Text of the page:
Volvo has recently announced that they have finally delivered their first fully-electric trucks to two customers in Sweden as part of a development program to bring more electric vehicles to the European market.
Last year, Volvo revealed their desire to put their own electric trucks on the road by the end of 2018 in order to begin selling them the following year. At the time of their initial announcement, Claes Nilsson, former Volvo Trucks president, stated:
“Electromobility is fully in line with Volvo Truck’s long term commitment for sustainable urban development and zero emissions. We belive in full electrification for urban distribution as a first step. However we are working with electrification for other transport applications. This is only the beginning.”
After several months of development, the Swedish automaker revealed their Volvo FL Electric, a 16-tonne fully-electric truck that features an estimated range of 300 km (186 miles), 185 kW electric motor, and DC fast charging capabilities via CCS/Combo2 for up to 150 kW.
Earlier this week, Volvo made the announcement that they had successfully delivered their first two FL Electric trucks to Swedish refuse collection and recycling company Renova and Swedish haulage firm TGM.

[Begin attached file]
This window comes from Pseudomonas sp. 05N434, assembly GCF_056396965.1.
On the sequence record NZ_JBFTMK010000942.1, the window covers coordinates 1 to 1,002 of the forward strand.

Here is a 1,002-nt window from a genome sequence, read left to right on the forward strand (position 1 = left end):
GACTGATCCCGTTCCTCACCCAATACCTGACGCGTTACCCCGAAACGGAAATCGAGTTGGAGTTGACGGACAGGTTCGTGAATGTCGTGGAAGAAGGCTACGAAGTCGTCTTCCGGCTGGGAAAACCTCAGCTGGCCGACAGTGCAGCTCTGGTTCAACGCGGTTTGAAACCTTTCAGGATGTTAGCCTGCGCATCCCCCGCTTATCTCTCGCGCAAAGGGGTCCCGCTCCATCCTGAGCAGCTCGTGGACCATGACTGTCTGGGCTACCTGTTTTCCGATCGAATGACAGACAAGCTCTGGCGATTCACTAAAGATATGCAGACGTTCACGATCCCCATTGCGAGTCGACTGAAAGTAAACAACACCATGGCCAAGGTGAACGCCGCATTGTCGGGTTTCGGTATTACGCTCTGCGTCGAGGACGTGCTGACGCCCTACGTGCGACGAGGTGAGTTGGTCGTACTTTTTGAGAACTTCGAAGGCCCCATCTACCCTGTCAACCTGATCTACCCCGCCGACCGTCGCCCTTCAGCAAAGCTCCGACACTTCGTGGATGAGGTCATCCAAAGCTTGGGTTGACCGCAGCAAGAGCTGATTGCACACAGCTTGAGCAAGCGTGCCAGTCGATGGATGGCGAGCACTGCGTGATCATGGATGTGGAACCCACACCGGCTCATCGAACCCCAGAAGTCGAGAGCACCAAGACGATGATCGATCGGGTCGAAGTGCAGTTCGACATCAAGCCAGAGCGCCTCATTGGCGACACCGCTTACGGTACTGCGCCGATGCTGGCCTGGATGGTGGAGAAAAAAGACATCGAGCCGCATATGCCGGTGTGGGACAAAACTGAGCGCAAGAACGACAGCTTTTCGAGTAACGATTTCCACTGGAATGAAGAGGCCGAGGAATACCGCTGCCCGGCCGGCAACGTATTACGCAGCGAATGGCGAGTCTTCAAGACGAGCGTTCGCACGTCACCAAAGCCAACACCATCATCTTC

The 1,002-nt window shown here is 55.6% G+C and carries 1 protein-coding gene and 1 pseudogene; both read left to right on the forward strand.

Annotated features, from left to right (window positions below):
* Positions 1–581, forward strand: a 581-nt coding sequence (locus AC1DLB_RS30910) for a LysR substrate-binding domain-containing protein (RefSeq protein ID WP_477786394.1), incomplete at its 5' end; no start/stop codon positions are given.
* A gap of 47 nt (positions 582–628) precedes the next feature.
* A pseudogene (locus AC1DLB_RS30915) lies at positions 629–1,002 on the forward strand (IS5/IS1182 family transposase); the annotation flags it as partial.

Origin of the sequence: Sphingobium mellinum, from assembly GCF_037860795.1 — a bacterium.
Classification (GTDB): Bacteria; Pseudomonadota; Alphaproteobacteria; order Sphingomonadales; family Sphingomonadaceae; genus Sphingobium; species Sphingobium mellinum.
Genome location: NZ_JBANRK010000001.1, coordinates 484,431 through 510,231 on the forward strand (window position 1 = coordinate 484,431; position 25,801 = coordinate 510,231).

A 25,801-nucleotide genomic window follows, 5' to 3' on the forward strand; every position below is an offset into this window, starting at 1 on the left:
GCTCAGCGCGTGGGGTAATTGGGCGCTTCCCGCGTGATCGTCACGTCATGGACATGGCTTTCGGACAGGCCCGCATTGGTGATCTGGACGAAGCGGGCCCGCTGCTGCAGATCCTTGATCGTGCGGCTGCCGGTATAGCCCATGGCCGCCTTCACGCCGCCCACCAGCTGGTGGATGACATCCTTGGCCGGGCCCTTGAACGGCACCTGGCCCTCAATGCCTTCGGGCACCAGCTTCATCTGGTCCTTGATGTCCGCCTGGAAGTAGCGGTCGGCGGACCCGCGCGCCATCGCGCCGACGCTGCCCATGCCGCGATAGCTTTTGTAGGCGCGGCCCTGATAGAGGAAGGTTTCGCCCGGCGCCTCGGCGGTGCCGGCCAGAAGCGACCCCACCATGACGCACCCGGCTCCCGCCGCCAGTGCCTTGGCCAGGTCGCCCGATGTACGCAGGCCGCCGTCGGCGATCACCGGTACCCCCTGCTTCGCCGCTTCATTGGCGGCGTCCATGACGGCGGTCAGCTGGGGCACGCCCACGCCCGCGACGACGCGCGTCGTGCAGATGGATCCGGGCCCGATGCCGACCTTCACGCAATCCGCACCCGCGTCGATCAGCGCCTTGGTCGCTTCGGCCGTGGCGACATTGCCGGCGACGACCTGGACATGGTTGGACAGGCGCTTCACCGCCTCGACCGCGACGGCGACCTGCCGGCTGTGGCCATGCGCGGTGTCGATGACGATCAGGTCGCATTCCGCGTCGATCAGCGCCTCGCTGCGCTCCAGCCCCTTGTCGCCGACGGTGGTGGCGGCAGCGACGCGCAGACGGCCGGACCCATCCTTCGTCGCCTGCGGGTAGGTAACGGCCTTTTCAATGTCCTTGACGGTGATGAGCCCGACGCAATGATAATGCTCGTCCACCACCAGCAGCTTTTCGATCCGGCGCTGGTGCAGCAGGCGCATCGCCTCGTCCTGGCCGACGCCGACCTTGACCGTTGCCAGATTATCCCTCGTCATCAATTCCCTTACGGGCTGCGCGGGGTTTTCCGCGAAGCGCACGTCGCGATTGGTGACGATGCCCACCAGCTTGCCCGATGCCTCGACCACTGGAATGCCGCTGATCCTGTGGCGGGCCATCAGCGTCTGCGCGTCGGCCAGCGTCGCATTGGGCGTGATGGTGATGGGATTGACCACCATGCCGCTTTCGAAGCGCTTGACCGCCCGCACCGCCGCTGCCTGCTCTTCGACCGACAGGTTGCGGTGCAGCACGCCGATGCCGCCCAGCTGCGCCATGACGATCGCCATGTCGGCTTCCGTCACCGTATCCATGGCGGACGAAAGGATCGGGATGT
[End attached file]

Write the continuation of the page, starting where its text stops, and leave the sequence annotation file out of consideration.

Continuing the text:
Roger Alm, President of Volvo Trucks, commented on the delivery of the new fully-electric trucks in the automaker’s most recent press release, stating:
“Our close collaboration with drivers and customers has enabled us to develop, in a short space of time, electrified transport solutions that meet high requirements in terms of performance, driving distances, cargo handling and vehicle use.
“We will continue to develop our electrified offering. At the same time, we are steadily reducing the environmental and climate impact of our diesel and gas powered trucks, primarily through energy-efficient drivelines.”
According to Volvo, the automaker intends to push for a series production of the FL Electric and FE Electric, another electric truck currently being developed, after delivering a limited number of trucks for the European market in the second half of 2019.
Source: Volvo Trucks